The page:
This is what psychiatrists often refer to as lack of insight, and we think that this is partly due to the disease attacking brain regions involved in metacognition, and I think that that kind of work is quite important, because at the moment, that lack of awareness is often ascribed to denial or someone just being difficult, and it can be quite frustrating and heartbreaking for families. But, if we can start to understand what metacognition is and communicate that research to families and say, "No, well actually, maybe these diseases are attacking brain regions involved in metacognition," then they might understand more why people with these diseases are suffering from lack of awareness.
Jesse: Tell me about the current studies that you have going on and also what you see is sort of the takeaway findings, what we've learned about metacognition that people could apply in their own lives.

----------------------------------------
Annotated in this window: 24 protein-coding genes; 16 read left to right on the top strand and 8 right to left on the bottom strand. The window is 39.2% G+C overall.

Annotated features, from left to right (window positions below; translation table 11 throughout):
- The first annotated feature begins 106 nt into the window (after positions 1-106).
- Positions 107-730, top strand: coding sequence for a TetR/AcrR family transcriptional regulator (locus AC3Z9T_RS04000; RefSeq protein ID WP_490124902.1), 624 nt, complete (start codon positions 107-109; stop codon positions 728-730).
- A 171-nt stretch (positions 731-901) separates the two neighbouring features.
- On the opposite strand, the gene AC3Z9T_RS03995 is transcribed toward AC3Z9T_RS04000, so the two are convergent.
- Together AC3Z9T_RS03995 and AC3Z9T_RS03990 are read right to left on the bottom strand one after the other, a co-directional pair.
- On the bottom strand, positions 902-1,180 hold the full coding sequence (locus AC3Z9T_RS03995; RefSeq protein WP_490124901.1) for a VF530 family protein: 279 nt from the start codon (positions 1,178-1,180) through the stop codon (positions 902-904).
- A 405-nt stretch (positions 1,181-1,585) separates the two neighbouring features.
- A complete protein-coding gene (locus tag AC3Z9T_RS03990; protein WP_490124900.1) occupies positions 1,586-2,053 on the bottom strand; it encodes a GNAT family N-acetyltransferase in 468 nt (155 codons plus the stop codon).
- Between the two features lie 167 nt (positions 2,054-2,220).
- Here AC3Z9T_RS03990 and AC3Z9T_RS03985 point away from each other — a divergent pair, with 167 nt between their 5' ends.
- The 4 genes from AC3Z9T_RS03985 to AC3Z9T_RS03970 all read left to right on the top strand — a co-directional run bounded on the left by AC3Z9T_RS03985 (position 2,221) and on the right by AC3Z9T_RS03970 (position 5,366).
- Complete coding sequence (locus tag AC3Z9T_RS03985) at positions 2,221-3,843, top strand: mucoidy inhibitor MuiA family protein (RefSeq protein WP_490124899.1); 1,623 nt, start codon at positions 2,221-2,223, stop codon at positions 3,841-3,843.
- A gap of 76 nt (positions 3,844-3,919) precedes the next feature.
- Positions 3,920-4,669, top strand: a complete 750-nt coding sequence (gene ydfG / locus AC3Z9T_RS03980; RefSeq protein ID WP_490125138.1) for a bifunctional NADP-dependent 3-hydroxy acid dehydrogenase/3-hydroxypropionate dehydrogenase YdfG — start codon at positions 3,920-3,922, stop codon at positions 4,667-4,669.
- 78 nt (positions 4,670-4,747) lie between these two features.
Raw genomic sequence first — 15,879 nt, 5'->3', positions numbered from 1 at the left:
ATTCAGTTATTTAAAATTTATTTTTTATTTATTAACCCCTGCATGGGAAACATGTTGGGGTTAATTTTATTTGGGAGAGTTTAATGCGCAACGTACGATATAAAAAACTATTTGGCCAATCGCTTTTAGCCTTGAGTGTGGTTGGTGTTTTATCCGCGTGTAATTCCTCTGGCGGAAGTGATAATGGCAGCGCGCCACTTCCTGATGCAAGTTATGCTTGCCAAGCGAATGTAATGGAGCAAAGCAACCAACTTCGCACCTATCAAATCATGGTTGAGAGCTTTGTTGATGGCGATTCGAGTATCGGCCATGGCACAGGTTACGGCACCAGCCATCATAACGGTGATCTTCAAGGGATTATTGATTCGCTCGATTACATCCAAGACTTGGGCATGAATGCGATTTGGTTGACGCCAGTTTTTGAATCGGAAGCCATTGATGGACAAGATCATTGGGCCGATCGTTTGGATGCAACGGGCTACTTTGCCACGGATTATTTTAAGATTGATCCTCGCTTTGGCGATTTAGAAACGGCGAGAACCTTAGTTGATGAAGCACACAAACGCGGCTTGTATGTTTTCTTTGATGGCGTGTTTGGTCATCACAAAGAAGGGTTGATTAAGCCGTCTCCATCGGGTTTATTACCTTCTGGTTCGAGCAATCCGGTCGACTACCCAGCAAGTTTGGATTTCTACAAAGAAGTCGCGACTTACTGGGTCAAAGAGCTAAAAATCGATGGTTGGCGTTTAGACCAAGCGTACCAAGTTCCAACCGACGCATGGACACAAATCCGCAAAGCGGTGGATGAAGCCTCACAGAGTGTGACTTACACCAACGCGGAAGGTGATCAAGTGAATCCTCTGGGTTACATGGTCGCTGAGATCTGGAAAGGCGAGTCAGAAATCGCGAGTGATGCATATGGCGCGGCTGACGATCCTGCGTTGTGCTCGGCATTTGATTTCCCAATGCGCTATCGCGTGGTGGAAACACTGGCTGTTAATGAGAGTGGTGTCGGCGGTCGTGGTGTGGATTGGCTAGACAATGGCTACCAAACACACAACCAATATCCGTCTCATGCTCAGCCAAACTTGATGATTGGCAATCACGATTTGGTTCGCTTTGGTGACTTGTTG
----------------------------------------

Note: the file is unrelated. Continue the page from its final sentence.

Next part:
Dr. Stephen Fleming: The open areas of investigation in the lab at the moment are really focusing on trying to understand more about whether metacognition is really this one central resource that we apply to lots of different tasks. I mentioned earlier that it does seem that training metacognition in one domain allows us to have better metacognition in another. But, we don't know the limits to that, and we don't know, for instance, in the brain, whether the brain regions and circuits that support metacognition in one domain, are they the same or different as the brain regions supporting metacognition in another domain. So, we're doing quite a lot of studies on that issue, and then we're also doing more studies looking at the computations that support our ability to generate confidence in our decisions.